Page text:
The San Diego Padres used to flaunt MLB’s premier farm system. After a couple mammoth free agent signings, though, general manager A. J. Preller and the front office realized the club’s championship window opened and began gutting their loaded prospect pool in the name of chasing the playoffs.
That campaign came to a head before the 2022 trade deadline, when the Padres unloaded a plethora of prospects for the Nationals’ Juan Soto and Josh Bell, the Brewers’ Josh Hader and the Reds’ Brandon Drury.
After the trade deadline, ESPN’s Kiley McDaniel ranked the Padres’ farm system as the No. 28 system in baseball. That’ll happen when you trade a whopping 11 prospects or recent prospects graduate in one deadline frenzy. Over the last 33 months, San Diego has offloaded more than 60 up-and-coming players.
When the dust settled, shortstop Jackson Merrill was left as the Padres’ top-ranked prospect, according to MLB.com. After hamstring and wrist injuries limited Merrill to just 45 games with Single-A Lake Elsinore this season, the Padres decided to send Merrill to the Arizona Fall League.
Despite being one of the youngest prospects in Arizona (he won’t turn 20 until April), Merrill is punching above his weight class.
Padres’ top prospect Jackson Merrill off to blazing start in Arizona Fall League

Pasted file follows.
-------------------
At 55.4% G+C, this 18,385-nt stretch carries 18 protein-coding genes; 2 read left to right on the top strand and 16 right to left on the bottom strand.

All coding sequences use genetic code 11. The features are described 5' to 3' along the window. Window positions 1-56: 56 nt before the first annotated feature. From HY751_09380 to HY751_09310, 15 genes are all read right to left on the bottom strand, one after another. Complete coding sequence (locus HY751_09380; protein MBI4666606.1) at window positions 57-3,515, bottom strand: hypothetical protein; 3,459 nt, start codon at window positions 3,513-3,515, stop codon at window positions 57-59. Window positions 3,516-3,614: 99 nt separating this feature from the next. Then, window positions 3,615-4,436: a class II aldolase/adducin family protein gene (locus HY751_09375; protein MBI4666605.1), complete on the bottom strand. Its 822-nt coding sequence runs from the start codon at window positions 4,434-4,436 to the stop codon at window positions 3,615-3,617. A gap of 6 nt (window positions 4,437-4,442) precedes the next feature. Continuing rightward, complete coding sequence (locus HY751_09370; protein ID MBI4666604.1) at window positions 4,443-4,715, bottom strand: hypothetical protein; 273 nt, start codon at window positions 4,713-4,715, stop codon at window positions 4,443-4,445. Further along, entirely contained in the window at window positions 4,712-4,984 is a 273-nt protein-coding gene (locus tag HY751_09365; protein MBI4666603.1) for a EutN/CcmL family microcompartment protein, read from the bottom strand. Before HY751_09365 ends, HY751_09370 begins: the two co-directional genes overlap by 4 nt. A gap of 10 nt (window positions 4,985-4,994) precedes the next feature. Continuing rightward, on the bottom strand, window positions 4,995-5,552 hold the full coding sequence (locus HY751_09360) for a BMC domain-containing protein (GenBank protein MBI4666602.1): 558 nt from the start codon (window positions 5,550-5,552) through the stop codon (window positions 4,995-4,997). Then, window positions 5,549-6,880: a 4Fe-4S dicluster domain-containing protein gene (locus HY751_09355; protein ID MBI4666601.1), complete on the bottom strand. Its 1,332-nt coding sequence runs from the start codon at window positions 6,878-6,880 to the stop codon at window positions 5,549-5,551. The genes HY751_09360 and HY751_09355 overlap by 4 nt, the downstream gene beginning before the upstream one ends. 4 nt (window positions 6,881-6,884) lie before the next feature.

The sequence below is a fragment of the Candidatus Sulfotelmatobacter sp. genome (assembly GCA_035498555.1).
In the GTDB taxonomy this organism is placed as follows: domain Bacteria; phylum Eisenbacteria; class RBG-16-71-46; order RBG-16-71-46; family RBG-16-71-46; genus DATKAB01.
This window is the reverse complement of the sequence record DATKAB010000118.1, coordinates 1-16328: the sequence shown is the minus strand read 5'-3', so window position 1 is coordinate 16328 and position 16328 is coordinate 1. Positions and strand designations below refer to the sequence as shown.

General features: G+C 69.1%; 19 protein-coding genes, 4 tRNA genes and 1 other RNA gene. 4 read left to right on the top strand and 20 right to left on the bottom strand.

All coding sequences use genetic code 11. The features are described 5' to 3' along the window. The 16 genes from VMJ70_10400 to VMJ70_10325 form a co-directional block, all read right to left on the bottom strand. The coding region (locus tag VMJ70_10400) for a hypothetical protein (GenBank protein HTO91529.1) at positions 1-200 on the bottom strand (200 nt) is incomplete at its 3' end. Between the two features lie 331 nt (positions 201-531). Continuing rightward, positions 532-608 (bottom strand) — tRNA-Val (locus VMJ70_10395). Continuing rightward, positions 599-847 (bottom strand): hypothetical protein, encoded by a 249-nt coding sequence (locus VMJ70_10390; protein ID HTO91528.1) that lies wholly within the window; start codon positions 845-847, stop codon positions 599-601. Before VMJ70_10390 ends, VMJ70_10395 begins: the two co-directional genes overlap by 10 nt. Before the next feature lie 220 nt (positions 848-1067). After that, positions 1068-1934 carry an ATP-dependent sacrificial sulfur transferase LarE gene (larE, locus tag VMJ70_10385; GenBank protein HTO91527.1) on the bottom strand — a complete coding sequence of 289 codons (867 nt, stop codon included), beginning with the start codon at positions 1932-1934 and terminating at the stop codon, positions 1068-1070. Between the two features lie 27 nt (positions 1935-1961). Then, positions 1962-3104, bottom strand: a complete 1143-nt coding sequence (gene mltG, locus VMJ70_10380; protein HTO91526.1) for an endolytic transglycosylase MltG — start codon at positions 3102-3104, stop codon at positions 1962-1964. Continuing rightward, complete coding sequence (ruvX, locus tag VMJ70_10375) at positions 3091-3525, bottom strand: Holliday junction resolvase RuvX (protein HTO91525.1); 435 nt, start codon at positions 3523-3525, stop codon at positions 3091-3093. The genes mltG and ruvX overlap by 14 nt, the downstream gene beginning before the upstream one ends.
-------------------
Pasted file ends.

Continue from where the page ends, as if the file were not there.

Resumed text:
Merrill opened the season on fire, hitting .356 with a home run, two triples and .937 OPS through the first 11 games. The 19-year-old’s numbers have tailed off since, but he’s still slashing a respectable .292/.338/.403 with 10 RBI, 13 runs scored and two stolen bases in 18 games as one of the league’s youngest players.
Though a pleasant surprise, Merrill’s hot start in Arizona isn’t some flash in the pan. In a recent article, MLB.com’s Sam Dykstra revealed Merrill has impressed Padres officials with his versatility as a hitter following the 2021 draft.
Since going 27th overall in the 2021 Draft, the left-handed-hitting Maryland native has impressed San Diego officials with his timing at the plate and an ability to spray the ball to all fields and tap into good power for his age and position. He exhibited those skills early with Lake Elsinore — this year’s California League champion — by hitting .325/.387/.482 with 18 extra-base hits in his 219 plate appearances.
This past Wednesday, Merrill became just the fifth player in the league to reach the 20-hit threshold. Not too shabby for someone who was facing Double-A and Triple-A pitching for the first time in his young career. With popular commodities James Wood and Robert Hassell III, both top 40 prospects, getting dealt, Merrill is suddenly the crown jewel of a barren Padres prospect pool.
It’s too early to project when Merrill might join the big leagues, but his hot start in Arizona suggests he could blow through the minor league ranks.